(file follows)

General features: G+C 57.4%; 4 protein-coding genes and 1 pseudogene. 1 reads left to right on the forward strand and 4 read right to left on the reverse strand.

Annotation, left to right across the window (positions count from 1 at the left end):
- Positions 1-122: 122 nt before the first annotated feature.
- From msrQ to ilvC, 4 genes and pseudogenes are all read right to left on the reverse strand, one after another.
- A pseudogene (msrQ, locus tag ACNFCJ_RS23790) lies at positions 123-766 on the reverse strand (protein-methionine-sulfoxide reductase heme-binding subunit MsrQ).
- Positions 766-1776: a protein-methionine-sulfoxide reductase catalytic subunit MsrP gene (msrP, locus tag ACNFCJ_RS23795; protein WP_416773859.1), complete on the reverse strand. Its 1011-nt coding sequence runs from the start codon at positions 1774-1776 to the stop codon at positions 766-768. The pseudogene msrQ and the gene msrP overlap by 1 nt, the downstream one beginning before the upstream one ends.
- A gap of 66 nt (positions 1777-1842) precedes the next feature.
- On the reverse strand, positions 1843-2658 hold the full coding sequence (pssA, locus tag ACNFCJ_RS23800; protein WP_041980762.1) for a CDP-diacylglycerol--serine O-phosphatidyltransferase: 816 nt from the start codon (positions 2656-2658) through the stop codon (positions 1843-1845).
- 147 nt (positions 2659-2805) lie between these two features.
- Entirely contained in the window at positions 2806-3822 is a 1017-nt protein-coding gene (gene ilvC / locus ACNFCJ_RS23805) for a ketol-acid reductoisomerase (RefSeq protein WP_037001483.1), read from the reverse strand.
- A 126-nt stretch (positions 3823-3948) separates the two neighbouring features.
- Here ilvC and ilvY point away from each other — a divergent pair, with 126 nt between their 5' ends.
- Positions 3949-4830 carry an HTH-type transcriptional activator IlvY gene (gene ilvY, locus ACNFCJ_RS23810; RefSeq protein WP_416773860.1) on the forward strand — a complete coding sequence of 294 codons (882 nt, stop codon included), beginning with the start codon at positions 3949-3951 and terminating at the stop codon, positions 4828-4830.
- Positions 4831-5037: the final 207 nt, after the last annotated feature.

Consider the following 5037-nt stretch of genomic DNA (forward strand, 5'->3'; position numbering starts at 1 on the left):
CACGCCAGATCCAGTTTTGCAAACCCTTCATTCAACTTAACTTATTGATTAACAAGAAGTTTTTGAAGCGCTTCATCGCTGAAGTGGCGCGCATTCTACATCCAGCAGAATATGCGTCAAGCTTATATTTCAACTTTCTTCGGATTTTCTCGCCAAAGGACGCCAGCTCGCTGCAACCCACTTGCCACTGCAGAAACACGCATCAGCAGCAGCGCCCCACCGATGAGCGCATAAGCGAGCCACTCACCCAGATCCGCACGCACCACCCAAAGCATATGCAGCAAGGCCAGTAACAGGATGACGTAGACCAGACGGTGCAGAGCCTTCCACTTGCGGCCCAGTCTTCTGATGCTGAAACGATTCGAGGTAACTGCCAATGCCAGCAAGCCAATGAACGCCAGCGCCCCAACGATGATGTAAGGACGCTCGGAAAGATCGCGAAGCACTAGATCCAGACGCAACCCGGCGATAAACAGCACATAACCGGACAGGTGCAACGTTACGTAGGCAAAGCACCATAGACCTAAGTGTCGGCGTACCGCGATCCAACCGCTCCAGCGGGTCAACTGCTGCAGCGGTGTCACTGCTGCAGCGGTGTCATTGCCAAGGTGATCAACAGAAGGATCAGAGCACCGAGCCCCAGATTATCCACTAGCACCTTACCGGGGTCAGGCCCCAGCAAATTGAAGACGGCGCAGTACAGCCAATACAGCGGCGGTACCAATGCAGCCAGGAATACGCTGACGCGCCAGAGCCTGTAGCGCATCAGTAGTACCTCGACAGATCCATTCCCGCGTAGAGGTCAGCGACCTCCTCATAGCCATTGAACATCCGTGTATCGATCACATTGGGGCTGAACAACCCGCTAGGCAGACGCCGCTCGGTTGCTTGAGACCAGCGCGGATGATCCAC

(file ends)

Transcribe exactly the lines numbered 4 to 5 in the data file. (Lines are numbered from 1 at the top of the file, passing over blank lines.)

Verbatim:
- From msrQ to ilvC, 4 genes and pseudogenes are all read right to left on the reverse strand, one after another.
- A pseudogene (msrQ, locus tag ACNFCJ_RS23790) lies at positions 123-766 on the reverse strand (protein-methionine-sulfoxide reductase heme-binding subunit MsrQ).